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Being Skeptical But Not Cynical or Pessimistic 13

Being Skeptical But Not Cynical or Pessimistic

Ever felt skeptical? Cynical? Or even pessimistical (I wanted it to rhyme)?

Lately, I’ve been discouraged by all the negativity I see on the internet, in the news, and at the gates of every airport in America. It’s amazing how one flight delay can turn a reasonably logical person into a raving maniac who acts as if Mother Nature and the airline industry have purposefully conspired to create specific travel hell just for him or her.

Based on these observations, one could surmise that there is nothing positive in the world. Call me naive but I don’t think it works like that.

It seems that we are often too quick to choose the path of cynicism and pessimism in our daily lives — thus only seeing the negative.

But on the other side of the negativity coin, if I’ve got my metaphoric analogies correct, there can be a positive value in skepticism. Just recently, I was pondering the differences between cynicism, pessimism and skepticism and while they appear similarly negative, I think they have very different impacts.

According to, the following are paraphrased descriptions of each word:

cynicism:  The distrust or the disparaging of the motives of others.
pessimism:  The tendency to see, anticipate or emphasize bad or undesirable outcomes.
skepticism: Having an attitude of doubt or questioning.

The way I see it, a bit of skepticism can actually lead to creativity and humor, but when we spend too much time in cynicism or pessimism, we live in a state of negativity that does not serve us well. Here’s how I think this works.

When we see humor in the world, it is usually due to an incongruence between what we expect and what we see. This incongruence comes from questioning what’s on the surface of the situation. For instance, I recently stayed at a hotel where the bar of soap in the room was square but had a hollow middle. It looked like a large square nut used to tighten a bolt. So, when I started my presentation later that day, I mentioned to the audience that I had spent the entire morning in the hotel’s Lost and Found Department trying to find the middle of my soap. It was funny to me and to them.

Perhaps you had to be there.

When I analyze this situation through the lens of skepticism, I believe my ability to see the humor was based on my questioning what I saw and then comparing it to what I had expected. I saw a “hole” bar of soap instead of a “whole” bar of soap (I know, hilarious). By saying, “What’s wrong with this picture?”, I was able to see the funny and share that view with others. But, the key here is that my questioning did not then lead to a state of pessimism or cynicism. It stopped with the humor.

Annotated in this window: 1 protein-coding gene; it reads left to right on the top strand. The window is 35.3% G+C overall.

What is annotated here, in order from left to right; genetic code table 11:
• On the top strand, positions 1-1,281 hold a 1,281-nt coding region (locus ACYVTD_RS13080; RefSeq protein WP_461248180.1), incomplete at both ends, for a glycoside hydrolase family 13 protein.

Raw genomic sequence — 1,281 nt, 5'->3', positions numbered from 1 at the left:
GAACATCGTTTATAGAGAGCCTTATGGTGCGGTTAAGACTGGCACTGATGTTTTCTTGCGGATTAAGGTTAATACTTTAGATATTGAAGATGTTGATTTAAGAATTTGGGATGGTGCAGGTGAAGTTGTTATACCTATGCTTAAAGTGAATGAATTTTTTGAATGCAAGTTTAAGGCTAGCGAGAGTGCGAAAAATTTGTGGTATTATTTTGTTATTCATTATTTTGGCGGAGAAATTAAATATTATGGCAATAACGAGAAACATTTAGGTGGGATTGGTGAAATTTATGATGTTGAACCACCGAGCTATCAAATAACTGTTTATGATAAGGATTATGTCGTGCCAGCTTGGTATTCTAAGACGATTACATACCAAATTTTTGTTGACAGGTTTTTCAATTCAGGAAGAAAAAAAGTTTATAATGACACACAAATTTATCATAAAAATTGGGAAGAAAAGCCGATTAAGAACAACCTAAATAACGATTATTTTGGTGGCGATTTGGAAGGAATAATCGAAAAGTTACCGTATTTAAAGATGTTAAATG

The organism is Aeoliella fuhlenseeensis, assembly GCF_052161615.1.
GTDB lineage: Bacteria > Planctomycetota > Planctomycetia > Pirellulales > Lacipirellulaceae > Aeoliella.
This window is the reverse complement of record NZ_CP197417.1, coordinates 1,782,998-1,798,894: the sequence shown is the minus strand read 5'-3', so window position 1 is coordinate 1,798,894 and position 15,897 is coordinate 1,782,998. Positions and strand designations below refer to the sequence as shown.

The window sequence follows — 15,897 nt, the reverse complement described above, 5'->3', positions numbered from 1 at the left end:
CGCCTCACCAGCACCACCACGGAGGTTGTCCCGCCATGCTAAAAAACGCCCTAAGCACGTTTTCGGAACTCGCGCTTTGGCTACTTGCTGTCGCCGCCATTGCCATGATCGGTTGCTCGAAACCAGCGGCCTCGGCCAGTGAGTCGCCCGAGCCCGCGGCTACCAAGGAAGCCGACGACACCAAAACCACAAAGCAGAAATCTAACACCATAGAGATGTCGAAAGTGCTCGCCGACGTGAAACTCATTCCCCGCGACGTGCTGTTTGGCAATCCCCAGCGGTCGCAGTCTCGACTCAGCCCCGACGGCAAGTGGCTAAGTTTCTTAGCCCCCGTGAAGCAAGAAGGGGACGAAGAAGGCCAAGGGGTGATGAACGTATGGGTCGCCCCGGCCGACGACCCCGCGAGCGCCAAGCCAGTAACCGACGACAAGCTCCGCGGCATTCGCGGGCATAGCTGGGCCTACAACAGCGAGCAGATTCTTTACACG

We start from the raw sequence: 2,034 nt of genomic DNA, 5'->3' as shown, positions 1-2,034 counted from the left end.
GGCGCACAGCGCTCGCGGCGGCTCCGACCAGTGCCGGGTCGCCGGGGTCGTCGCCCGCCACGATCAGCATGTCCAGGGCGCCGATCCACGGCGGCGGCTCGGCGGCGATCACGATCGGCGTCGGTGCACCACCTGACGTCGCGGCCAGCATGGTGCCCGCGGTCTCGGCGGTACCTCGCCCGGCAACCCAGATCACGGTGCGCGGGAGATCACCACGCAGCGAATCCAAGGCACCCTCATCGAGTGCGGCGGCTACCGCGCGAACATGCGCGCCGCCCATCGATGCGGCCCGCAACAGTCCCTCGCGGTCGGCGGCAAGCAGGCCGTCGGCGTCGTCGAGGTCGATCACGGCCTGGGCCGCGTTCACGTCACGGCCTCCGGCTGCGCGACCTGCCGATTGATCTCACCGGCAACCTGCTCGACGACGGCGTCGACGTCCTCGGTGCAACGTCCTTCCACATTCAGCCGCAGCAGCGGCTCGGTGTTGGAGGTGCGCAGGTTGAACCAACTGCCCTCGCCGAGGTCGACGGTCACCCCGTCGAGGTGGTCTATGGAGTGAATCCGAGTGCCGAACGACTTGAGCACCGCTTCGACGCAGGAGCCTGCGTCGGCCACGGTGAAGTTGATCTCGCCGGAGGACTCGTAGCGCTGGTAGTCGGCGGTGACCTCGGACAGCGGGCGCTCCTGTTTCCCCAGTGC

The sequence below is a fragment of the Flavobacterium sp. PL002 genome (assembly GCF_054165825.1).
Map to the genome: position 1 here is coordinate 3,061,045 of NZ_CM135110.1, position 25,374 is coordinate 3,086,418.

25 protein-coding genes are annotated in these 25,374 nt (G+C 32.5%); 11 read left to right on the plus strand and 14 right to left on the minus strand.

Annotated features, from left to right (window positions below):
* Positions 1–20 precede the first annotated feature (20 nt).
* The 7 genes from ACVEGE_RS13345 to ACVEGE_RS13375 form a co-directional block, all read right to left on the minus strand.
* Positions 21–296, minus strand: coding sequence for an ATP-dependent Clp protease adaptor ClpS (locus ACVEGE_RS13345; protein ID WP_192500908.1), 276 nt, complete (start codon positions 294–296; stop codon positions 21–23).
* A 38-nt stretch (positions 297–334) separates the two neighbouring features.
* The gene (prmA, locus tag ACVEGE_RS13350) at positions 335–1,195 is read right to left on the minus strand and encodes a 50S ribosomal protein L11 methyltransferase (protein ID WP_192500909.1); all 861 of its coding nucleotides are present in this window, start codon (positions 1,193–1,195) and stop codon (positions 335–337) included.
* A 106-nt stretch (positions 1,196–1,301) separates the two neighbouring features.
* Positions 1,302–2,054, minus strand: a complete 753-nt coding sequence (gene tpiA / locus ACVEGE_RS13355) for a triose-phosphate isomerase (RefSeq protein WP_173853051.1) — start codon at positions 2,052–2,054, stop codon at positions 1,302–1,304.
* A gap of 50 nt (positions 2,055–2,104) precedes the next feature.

If, on the other hand, I had viewed the soap through cynical eyes, I would have become distrustful of the hotel staff and perhaps even the suppliers of the soap. I would disparage them and expand that perspective to believe that their motives were self-serving — “The hotel’s only goal is to save money by cheating me out of my right to a full bar of soap.”

And if I had viewed the soap pessimistically, I would expect more bad experiences throughout the day. I would view the world as a dark place and see my encounters with a really slow hotel clerk, a terrible meal, and one more delayed flight as typical. Every bad experience would be met with, “It figures.”

Can you see the difference here?

Skepticism, to me, is a cognitive exercise that allows us to question the norm and see other possibilities. This can lead to new perspectives, creativity and humor. While it may appear negative on the surface, it can actually be a springboard to positive outcomes.

Cynicism and pessimism, however, are negative ways of viewing the world without the positive outcome. People in these states of mind are referred to as “wet blankets,” “sticks in the mud,” or simply “difficult people.” They carry a negative energy that can spread to anyone within reach.

I may be splitting hairs here and I don’t have many hairs left to split, but I think cynicism and pessimism limit what we can get out of life. If we lean towards those views, we’re probably not experiencing the richness of life that’s accessible to us. But, a healthy dose of skepticism can open our eyes to other possibilities.

Here are a couple of ways to recognize and adjust your perspective.

First, in everything you do, be aware of your thought processes. Do you expect people to treat you poorly? Do you anticipate the worst outcomes? Do you see the glass as completely empty? If so, you’ll probably go through life with a negative attitude and it will affect how you engage with people and situations. Instead, practice seeing positive alternatives or expecting good outcomes. And if that’s too hard, then don’t expect anything at all. Life is what it is, and in any given situation, it’s not necessarily right or wrong unless you see it that way.

Second, you can use your skepticism for benefit. When you encounter a challenging situation, ask yourself, “What’s wrong with this picture?” Then, and this is critical, ask yourself how to make the most of it. Perhaps you can see the humor. Perhaps you can see a way to solve a problem. Or perhaps you can simply alter your awareness so that you don’t expect it to be different than it is. Any of these options will lead you away from cynicism and pessimism and towards a different outcome.

It’s good to question things as we go through life. It’s not so good to live under a cloud of distrust and the expectation of undesirable outcomes. But if we can use the question of doubt to see a another angle, we might just find a better answer.


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